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Historical events inspire today’s audiences

Leiden circa 1630: Rembrandt Emerges features 33 works


The idea that art imitates life has been around for centuries and there’s a good reason for it.

Real life stories resonate with an audience, grabbing their emotions, whether it be a theatre production, musical performance, art piece or a photographic exhibition.

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“Those who don’t remember history are doomed to repeat it,” says Clyde Wagner, president and chief executive officer of TO Live, which is putting on the major exhibition Mandela.

“That’s critical at this time, particularly here in North America as I think we see value-based movements in your marketplace. When we were approached by the Canadian Human Rights Museum … it didn’t take us five seconds to say yeah we would like to do [the exhibition],” Wagner says.

“The reason we want to do it is because it’s germane to our mandate, which is to reflect the city on the stage but also to create public dialogue around important topics of the day, and the topic of equality, diversity and human rights is one that’s being questioned I find.”

A rich sensory experience of imagery, soundscape, digital media and objects, Mandela explores Nelson Mandela’s fight for justice and human dignity in South Africa. Among the exhibition’s many dramatic visual features and original artifacts is a replica of Mandela's eight-foot by seven-foot prison cell.

Previously known as Civic Theatres Toronto, TO Live is one of Canada’s largest multi-arts organizations, operating three iconic venues and presenting a full range of performing arts, theatrical and concert events in both downtown and uptown Toronto at Meridian Hall (formerly the Sony Centre for the Performing Arts), St. Lawrence Centre for the Arts and the Meridian Arts Centre (formerly the Toronto Centre for the Arts).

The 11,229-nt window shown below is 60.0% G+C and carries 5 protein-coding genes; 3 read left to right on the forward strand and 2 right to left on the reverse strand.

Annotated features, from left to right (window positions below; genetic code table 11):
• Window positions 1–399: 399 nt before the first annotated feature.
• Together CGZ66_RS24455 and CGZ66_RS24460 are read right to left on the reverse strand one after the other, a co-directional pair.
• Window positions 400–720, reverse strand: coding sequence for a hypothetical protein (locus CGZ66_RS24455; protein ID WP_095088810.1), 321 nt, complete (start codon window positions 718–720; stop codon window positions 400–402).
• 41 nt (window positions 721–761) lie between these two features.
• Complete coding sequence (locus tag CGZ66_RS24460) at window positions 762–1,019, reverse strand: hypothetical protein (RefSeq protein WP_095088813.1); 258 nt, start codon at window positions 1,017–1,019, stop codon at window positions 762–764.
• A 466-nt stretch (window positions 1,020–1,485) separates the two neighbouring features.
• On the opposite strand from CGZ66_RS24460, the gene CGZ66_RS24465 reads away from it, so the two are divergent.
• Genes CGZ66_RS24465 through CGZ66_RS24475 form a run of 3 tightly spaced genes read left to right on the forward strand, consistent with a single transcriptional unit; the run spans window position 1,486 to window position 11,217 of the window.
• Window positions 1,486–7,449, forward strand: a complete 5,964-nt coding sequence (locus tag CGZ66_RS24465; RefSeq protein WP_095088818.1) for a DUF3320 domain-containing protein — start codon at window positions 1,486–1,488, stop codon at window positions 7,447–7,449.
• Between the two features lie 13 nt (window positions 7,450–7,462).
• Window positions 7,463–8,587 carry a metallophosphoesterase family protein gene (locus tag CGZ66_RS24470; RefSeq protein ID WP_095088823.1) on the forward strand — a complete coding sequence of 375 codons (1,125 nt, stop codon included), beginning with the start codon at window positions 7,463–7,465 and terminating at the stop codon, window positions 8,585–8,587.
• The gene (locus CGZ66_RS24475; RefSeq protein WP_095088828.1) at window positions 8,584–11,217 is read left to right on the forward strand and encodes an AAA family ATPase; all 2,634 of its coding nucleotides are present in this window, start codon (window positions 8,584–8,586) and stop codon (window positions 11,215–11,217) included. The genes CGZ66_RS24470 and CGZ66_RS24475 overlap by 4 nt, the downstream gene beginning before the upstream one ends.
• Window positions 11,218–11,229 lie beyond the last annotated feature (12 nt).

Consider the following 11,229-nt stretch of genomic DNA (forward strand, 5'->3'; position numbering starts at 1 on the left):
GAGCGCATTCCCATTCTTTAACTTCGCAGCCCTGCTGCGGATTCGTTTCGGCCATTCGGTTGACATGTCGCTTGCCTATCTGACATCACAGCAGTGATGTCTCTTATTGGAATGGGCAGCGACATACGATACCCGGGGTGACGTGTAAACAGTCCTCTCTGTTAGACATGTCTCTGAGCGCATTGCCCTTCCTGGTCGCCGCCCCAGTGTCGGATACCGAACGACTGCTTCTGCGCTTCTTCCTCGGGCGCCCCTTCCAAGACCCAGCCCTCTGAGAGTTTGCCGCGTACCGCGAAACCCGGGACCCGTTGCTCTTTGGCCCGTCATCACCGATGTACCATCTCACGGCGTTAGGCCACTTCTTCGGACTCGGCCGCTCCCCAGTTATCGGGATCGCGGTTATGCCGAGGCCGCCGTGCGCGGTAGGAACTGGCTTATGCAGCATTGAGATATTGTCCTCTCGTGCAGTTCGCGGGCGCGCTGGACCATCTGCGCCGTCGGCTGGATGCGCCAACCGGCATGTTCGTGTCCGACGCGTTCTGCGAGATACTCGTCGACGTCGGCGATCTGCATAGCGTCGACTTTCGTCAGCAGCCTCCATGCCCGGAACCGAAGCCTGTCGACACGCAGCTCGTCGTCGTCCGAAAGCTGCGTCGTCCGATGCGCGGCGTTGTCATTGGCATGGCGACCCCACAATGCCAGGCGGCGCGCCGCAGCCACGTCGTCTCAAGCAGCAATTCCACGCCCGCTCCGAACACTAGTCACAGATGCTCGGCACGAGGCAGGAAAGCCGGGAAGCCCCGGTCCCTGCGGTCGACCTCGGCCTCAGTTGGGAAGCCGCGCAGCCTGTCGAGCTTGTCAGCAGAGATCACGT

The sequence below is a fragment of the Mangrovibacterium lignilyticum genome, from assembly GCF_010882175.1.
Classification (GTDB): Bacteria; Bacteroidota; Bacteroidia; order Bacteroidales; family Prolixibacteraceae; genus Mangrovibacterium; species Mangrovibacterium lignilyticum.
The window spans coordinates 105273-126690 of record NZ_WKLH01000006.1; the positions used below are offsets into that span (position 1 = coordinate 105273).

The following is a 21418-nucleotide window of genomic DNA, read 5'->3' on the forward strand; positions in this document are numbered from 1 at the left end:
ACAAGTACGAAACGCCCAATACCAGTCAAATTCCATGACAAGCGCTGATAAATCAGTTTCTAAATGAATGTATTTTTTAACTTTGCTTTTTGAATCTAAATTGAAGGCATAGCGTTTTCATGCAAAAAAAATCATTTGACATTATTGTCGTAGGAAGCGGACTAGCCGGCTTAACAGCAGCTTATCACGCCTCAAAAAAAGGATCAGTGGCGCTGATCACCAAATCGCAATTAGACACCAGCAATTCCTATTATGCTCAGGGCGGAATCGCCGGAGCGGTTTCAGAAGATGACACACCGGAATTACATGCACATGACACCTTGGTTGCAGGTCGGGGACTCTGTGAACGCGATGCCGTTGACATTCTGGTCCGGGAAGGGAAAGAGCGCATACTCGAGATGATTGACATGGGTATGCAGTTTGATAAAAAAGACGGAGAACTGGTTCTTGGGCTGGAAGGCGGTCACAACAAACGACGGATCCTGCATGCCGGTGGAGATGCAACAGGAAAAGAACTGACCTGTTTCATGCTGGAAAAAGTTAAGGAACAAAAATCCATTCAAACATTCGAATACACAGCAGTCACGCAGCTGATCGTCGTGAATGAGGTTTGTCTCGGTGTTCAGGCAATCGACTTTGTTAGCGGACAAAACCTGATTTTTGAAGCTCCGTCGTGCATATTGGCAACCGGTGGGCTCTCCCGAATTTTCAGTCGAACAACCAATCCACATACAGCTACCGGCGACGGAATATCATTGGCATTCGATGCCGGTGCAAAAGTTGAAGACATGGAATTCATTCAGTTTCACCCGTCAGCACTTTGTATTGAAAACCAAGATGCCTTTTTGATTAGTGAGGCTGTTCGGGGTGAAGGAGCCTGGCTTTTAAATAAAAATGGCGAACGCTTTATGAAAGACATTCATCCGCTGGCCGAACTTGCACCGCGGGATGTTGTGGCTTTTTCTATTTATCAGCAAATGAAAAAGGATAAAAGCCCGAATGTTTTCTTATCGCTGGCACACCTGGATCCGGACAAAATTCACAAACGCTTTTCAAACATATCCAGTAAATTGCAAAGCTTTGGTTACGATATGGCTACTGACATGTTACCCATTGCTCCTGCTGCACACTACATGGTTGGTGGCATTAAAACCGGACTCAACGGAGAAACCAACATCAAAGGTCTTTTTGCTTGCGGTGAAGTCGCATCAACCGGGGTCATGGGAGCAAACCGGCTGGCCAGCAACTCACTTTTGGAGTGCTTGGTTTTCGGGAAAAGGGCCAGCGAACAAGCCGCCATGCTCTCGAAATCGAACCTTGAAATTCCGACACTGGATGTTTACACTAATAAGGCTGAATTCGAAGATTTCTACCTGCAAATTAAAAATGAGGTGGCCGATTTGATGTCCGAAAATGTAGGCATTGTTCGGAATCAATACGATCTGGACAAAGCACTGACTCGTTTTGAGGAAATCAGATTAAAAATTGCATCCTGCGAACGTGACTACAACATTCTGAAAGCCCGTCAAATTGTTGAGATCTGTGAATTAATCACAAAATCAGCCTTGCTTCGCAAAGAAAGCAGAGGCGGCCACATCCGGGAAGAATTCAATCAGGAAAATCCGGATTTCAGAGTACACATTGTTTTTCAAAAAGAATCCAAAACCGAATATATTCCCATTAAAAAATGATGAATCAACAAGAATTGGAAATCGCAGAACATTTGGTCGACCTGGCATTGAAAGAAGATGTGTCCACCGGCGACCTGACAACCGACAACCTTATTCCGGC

“Art or the creative arts in any format – visual arts, music, dance, theatre, architecture, design all of these things – have a way to inspire people and engage with the public that is both able to be accepted by a broad audience but also emotionally connected to a topic,” Wagner says.

“Great art can touch people whether it has a social message or not. If it has a social message like the exhibition … then it also falls into a category of things that we’re inspired to do.”

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Andrey Tarasiuk is artistic director at Pleiades Theatre, which is presenting Besbouss: An Autopsy of a Revolt, the English-language premiere of a story inspired by the headlines and running in November. It’s based on the Arab Spring uprisings in Tunisia that were triggered by the self-immolation of a street vendor named Mohamed Bouazizi in 2010.

“For me, essential to this play is it really sort of sits in a place where it asks the question: ‘Can one person make a difference?’ … The play is the starting point for a conversation is how I view this production,” he says.

“The issues don’t escape us. I think it behooves artists to examine global events and the impact of those global events on all of us and to be fearless in posing questions. Why is this happening? And what are the consequences? How do these events impact on our lives? These are critical and imperative questions that need to be responded to by artists. I feel very strongly about that and artists are up to that task,” Tarasiuk adds.

Majdi Bou-Matar, director of Besbouss, says art tells stories by taking historical events and figures as source material but then making it more relevant way to audiences today.

“Real events in history is material out there that belongs to anyone. The main thing is how do we use those events as a tool to tell our stories in the here and now,” he says.

This content was produced by The Globe and Mail’s Globe Content Studio, in consultation with an advertiser. The Globe’s editorial department was not involved in its creation.

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